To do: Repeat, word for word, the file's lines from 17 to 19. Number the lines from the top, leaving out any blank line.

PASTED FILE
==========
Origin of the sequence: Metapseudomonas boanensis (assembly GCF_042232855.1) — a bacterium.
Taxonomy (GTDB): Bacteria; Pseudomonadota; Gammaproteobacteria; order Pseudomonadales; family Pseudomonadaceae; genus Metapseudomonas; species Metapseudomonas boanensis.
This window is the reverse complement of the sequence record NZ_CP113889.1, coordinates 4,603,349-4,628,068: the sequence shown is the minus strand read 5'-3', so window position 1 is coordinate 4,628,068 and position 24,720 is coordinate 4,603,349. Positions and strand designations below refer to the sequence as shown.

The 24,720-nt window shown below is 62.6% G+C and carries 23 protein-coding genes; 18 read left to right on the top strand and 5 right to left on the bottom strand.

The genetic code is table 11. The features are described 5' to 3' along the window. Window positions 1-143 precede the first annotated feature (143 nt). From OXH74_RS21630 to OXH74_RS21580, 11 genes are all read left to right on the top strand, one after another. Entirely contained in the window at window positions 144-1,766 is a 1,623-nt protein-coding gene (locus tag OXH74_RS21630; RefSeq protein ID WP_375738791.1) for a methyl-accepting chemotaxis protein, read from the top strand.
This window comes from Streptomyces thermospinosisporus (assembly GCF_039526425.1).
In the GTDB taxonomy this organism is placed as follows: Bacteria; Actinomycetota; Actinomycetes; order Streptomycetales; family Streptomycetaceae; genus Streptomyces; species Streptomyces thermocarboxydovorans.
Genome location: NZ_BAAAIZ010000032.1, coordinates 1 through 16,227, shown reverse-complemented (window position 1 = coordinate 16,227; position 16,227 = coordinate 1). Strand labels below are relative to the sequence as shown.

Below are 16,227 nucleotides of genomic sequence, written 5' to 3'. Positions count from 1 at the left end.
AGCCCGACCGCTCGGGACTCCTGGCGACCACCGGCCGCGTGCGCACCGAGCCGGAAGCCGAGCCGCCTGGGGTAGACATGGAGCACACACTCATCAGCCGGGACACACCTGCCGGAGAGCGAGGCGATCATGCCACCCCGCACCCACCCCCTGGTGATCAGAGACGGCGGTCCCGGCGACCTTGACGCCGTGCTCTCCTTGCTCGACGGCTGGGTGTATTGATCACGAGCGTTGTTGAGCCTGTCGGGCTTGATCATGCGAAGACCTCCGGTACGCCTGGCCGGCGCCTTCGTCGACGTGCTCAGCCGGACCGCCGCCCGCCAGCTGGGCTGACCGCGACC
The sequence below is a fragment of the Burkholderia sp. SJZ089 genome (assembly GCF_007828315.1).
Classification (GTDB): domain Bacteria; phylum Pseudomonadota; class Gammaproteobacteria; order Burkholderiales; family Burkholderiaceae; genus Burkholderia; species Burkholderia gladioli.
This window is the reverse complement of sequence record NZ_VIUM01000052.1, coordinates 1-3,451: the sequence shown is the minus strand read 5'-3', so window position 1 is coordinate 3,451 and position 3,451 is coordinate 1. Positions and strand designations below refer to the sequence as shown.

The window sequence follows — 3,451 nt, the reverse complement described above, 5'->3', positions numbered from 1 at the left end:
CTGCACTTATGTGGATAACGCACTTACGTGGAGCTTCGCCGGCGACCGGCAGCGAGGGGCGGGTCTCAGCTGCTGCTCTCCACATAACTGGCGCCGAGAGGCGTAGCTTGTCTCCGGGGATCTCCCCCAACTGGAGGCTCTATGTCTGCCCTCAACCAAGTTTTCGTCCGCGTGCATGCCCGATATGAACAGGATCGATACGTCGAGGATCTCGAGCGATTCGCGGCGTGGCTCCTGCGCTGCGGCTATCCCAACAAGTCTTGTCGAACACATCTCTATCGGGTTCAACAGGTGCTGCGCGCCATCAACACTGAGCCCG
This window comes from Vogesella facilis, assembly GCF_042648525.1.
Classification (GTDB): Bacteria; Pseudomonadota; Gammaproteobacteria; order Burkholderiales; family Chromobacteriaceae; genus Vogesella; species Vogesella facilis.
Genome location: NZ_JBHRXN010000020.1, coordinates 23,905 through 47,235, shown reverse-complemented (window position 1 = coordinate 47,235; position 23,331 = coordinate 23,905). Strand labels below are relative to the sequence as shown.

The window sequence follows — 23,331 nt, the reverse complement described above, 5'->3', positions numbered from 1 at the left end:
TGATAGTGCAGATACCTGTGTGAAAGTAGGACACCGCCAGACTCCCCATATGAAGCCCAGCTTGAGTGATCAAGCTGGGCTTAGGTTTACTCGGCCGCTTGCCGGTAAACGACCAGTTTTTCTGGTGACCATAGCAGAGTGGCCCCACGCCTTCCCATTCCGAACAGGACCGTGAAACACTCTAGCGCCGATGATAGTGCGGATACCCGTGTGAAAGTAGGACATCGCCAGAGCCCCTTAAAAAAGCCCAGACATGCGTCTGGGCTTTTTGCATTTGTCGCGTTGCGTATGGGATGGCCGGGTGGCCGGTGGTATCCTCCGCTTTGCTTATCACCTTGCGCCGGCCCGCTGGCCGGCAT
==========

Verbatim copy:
Classification (GTDB): Bacteria; Pseudomonadota; Gammaproteobacteria; order Burkholderiales; family Chromobacteriaceae; genus Vogesella; species Vogesella facilis.
Genome location: NZ_JBHRXN010000020.1, coordinates 23,905 through 47,235, shown reverse-complemented (window position 1 = coordinate 47,235; position 23,331 = coordinate 23,905). Strand labels below are relative to the sequence as shown.

The window sequence follows — 23,331 nt, the reverse complement described above, 5'->3', positions numbered from 1 at the left end: